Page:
Step 5

Compound 34f was converted to compound 38 using the method described of step 2 of example 8, followed by the method described in step 5 of example 3, MH+ = 483

Example 35 Preparation of Compound 39

Compound 39 was prepared from compound 39a (prepared as described in WO

2006122770) using the method described in step 2 of example 8, followed by the method described in step 5 of example 3.

Example 36 Preparation of Compound 102

Step 1

Compound 36a (prepared as described in Tetrahedron Letters 2004, 45_, pp. 1051-

1054) was converted into compound 36b using the reductive amination conditions (NaBH(OAc)3, CH2Cl2) described in International Publication No. WO 02/032893. Step 2

Compound 36b was converted to 36c using the method described in step 5 of example

3.

Step 3 Compound 36c was converted to compound 102 using the methods described in steps 4 and 5 of example 3.

Example 37 H3 Receptor Binding Assay The source of the H3 receptors in this experiment was guinea pig brain. Alternatively, the source of H3 receptors was recombinant human receptor, expressed in HEK-293 (human embryonic kidney) cells.

The animals weighed 400-600 g. The brain tissue was homogenized with a solution of 50 mM Tris, pH 7.5. The final concentration of tissue in the homogenization buffer was 10% w/v. The homogenates were centrifuged at 1,000 x g for 10 minutes, in order to remove clumps of tissue and debris. The resulting superaatants were then centrifuged at 50,000 x g for 20 minutes, in order to sediment the membranes, which were next washed three times in homogenization buffer (50,000 x g for 20 minutes, each). The membranes were frozen and stored at -700C until needed. Compounds of the invention to be tested were dissolved in DMSO and then diluted into the binding buffer (50 niM Tris, pH 7.5) such that the final concentration was 2μg/ml with 0.1% DMSO. Membranes were then added (400 μg of protein, 5 μg in the case of recombinant human receptor) to the reaction tubes. The reaction was started by the addition of 3 nM [^H]R- α-methyl histamine (8.8 Ci/mmol) or 3 nM [3H]Nα-methyl histamine (80 Ci/mmol) and continued under incubation at 30ºC for 30 minutes. Bound ligand was separated from unbound ligand by filtration, and the amount of radioactive Hgand bound to the membranes was quantitated by liquid scintillation spectrometry. All incubations were performed in duplicate and the standard error was always less than 10%. Compounds that inhibited more than 70% of the specific binding of radioactive ligand to the receptor were serially diluted to determine a Kj (nM).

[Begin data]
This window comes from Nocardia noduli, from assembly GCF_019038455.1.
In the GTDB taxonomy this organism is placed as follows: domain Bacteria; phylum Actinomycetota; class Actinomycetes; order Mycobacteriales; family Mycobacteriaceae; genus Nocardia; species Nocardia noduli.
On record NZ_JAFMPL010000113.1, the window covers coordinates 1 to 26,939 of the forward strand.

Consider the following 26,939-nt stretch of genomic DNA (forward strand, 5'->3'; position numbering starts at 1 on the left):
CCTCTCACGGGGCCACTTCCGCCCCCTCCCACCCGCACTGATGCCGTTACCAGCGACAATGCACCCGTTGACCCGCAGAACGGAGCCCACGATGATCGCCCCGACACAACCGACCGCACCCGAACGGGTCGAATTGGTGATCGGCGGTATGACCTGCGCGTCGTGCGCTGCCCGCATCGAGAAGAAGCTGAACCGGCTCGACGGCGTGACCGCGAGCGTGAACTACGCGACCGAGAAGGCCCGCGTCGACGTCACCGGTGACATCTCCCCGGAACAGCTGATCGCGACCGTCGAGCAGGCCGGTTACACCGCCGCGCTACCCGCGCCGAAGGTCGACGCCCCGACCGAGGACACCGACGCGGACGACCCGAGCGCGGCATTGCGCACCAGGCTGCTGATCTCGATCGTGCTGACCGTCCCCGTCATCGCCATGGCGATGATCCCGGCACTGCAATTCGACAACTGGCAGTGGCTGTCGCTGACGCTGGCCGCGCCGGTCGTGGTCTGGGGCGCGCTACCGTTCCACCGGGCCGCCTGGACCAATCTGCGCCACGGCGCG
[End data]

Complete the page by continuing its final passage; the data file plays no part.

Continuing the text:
Using this method it was shown that the compounds of the present invention demonstrate K1 values of from about 2 nM to about 1000 nM at the recombinant human H3 receptor and from about 8 nM to about 130 nM at the guinea pig brain H3 receptor.

Example 38

In Vivo Effect of Compounds of the Invention on Glucose Levels in Diabetic Mice Five- week-old male ICR mice (which can be purchased for example, from Taconic Farm, Germantown, NY) are placed on a "western diet" containing 45% (kcal) fat from lard and 0.12% (w/w) cholesterol. After 3 weeks of feeding, the mice are injected once with low dose streptozocin (STZ, ip 75-100 mg/kg) to induce partial insulin deficiency. Two weeks after receiving the STZ injection, the animals that have developed type 2 diabetes and display hyperglycemia, insulin resistance, and glucose intolerance are placed in one of three groups: (1) a non-treated control group, (2) a group treated with rosiglitazone (5 mg/kg/day in diet); or (3) a group treated with a compound of the present invention (10/mg/kg in diet). The animals in groups (2) and (3) are treated daily at the designated dosages for total period of four weeks. The glucose levels in the three groups can then be compared to determine the effectiveness of the compounds of the invention in lowering glucose levels in the diabetic animals.

Example 39

In Vivo Effect of Compounds of the Invention on Glucose Levels in Diabetic Rats

Adult, diabetic, Goto-Kakizaki rats (14 weeks old) are tested for non- fasting glucose levels using a glucometer. Rats with glucose levels between 130 and 370 mg/dl are then randomized into treatment (N = 10) and control (N = 10) groups. Animals in the treatment group are administered a compound of the present invention in their food chow at a dose of 10 mg/kg/day. After one week of treatment, blood is collected via tail snip and the non-fasting glucose level is measured using a glucometer. The glucose levels of the animals in the treated group are compared to the glucose levels of the animals in the control group to determine the effectiveness of the test compound in lowering glucose levels in the diabetic animals.